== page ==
Current research projects include the ARC-funded Reconsidering Australian Media Art Histories in an International Context and Scanlines: Video Art in Australia Since the 1960s, an ARC linkage project investigating the history of video art in Sydney, partnering with dLux Media Arts and the Museum of Contemporary Art Australia; Airportals, a multichannel video of personal airflights and itineraries (with Leo Martyn animator); and Loomorama,  a collaborative installation project with Elvis Richardson based on personal archives of VHS tapes and VJ presentation tools. He is also Lead Chief Investigator on the ARC LIEF project Design and Art of Australia Online together with DAAO Research Director and long-time collaborator Gillian Fuller.

He was Head of School Media Arts UNSW (2009-13), Deputy Director at the National Institute for Experimental Arts and Co-Director of the ICinema Centre for Interactive Cinema Research until 2013. A Fellow of the Royal Society of New South Wales, he was awarded a Vice-Chancellor's Award for Teaching Excellence in 2008, and became Dean of UNSW Art & Design in 2013.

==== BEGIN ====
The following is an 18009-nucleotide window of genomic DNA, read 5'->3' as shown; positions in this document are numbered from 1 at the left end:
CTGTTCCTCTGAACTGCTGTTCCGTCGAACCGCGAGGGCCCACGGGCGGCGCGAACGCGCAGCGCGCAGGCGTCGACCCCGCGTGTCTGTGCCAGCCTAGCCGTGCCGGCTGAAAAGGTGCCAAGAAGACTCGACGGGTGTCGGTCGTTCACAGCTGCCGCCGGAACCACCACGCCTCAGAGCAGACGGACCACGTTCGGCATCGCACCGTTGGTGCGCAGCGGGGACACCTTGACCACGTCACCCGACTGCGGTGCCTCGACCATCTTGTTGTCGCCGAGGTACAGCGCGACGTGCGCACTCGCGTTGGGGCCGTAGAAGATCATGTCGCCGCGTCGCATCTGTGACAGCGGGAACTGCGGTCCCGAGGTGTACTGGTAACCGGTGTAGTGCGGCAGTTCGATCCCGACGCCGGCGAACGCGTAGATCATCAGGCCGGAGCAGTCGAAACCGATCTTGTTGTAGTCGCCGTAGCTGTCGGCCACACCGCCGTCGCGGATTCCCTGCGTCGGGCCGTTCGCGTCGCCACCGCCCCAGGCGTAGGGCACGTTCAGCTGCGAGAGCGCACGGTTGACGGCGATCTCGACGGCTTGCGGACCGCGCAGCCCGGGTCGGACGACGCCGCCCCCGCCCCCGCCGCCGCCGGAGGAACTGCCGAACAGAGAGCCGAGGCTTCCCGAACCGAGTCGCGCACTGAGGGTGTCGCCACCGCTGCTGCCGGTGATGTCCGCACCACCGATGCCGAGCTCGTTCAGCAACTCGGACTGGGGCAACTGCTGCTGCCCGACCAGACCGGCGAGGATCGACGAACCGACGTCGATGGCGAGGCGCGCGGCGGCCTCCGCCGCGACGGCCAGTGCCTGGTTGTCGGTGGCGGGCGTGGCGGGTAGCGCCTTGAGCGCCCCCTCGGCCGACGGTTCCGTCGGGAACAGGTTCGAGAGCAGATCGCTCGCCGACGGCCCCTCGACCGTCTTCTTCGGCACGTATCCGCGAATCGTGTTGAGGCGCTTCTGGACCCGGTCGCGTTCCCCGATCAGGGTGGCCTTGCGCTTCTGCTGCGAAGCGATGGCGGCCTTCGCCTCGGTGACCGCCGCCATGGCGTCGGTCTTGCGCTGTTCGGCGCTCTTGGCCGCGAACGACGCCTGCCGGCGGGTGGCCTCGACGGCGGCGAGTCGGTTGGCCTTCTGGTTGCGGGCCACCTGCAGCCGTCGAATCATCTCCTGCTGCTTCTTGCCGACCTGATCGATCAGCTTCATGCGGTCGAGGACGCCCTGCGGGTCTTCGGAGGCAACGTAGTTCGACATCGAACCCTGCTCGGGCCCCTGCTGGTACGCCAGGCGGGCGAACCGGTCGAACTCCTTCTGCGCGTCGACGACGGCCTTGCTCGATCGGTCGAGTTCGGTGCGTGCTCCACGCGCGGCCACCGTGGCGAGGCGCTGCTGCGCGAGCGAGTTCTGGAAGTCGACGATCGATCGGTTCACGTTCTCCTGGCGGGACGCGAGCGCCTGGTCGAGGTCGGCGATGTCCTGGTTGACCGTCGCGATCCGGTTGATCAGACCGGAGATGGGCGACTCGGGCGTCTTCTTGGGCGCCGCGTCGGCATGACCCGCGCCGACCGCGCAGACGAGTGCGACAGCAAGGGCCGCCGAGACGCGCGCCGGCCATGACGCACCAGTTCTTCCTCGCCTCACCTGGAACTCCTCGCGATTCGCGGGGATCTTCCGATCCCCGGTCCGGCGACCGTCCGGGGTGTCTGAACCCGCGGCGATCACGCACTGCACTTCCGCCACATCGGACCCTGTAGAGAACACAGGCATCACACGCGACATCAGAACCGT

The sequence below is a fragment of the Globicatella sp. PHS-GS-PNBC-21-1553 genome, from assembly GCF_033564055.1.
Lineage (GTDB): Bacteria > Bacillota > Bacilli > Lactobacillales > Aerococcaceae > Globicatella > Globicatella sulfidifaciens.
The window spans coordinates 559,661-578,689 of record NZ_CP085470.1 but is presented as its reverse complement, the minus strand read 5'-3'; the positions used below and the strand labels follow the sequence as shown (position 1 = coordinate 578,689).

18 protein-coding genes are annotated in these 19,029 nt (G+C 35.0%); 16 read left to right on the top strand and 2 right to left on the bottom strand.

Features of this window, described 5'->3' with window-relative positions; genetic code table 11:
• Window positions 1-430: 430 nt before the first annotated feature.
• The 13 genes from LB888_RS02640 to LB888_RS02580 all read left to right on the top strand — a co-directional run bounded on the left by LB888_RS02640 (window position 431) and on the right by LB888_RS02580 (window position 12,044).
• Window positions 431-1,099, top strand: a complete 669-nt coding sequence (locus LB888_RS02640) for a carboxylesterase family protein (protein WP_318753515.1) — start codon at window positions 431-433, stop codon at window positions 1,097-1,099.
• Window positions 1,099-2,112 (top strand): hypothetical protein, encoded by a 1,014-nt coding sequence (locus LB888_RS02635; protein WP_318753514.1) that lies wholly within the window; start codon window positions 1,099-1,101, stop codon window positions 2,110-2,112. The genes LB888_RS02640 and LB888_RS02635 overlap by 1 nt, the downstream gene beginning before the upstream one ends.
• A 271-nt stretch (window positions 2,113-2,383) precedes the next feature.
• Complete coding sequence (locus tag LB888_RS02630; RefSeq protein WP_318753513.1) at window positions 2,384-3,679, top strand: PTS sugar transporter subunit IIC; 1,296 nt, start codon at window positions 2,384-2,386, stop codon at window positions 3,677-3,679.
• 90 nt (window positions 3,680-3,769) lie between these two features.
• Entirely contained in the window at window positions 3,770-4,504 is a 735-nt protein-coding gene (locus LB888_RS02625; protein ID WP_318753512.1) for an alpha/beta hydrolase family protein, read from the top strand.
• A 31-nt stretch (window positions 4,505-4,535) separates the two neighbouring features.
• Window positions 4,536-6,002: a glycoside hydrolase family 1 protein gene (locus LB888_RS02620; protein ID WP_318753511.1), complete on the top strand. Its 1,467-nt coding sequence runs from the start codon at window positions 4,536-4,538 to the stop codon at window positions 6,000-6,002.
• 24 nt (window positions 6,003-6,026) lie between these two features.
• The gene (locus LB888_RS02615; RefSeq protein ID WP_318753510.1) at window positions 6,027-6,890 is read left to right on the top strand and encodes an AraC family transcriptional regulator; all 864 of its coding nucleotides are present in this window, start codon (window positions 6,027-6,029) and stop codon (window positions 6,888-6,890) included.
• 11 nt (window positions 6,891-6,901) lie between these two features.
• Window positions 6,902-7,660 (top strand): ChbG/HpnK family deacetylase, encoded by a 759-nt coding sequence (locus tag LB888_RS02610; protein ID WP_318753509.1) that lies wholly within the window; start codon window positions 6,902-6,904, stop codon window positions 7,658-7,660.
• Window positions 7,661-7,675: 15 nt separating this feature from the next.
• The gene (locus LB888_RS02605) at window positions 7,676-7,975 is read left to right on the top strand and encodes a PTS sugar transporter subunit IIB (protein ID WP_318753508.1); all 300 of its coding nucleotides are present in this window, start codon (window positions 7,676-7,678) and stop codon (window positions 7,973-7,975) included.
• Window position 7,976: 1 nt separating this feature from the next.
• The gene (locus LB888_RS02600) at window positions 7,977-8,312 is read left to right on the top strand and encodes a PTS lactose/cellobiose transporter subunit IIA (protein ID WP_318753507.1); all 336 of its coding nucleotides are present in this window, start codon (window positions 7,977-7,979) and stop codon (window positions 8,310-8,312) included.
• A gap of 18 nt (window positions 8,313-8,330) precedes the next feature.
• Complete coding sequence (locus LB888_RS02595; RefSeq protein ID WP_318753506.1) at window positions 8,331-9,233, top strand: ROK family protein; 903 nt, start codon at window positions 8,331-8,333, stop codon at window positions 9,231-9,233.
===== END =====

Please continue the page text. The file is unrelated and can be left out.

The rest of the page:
James Kavanagh

James is the senior technology leader for Microsoft Australia responsible for public sector market strategy, technology policy engagement with government, information assurance and long-term service and technology planning. He has a passion for digital innovation and how it can enable organisations and individuals to achieve more. As Microsoft drives to reinvent productivity, build the intelligent cloud and deliver more personal computing experiences, James leads a team focusing on innovation and trust.

 

The work of James’ team entails collaboration with research, engineering, sales, marketing, legal and operational units within Microsoft as well as engagement with customers, partners and digital leaders within the Australian community.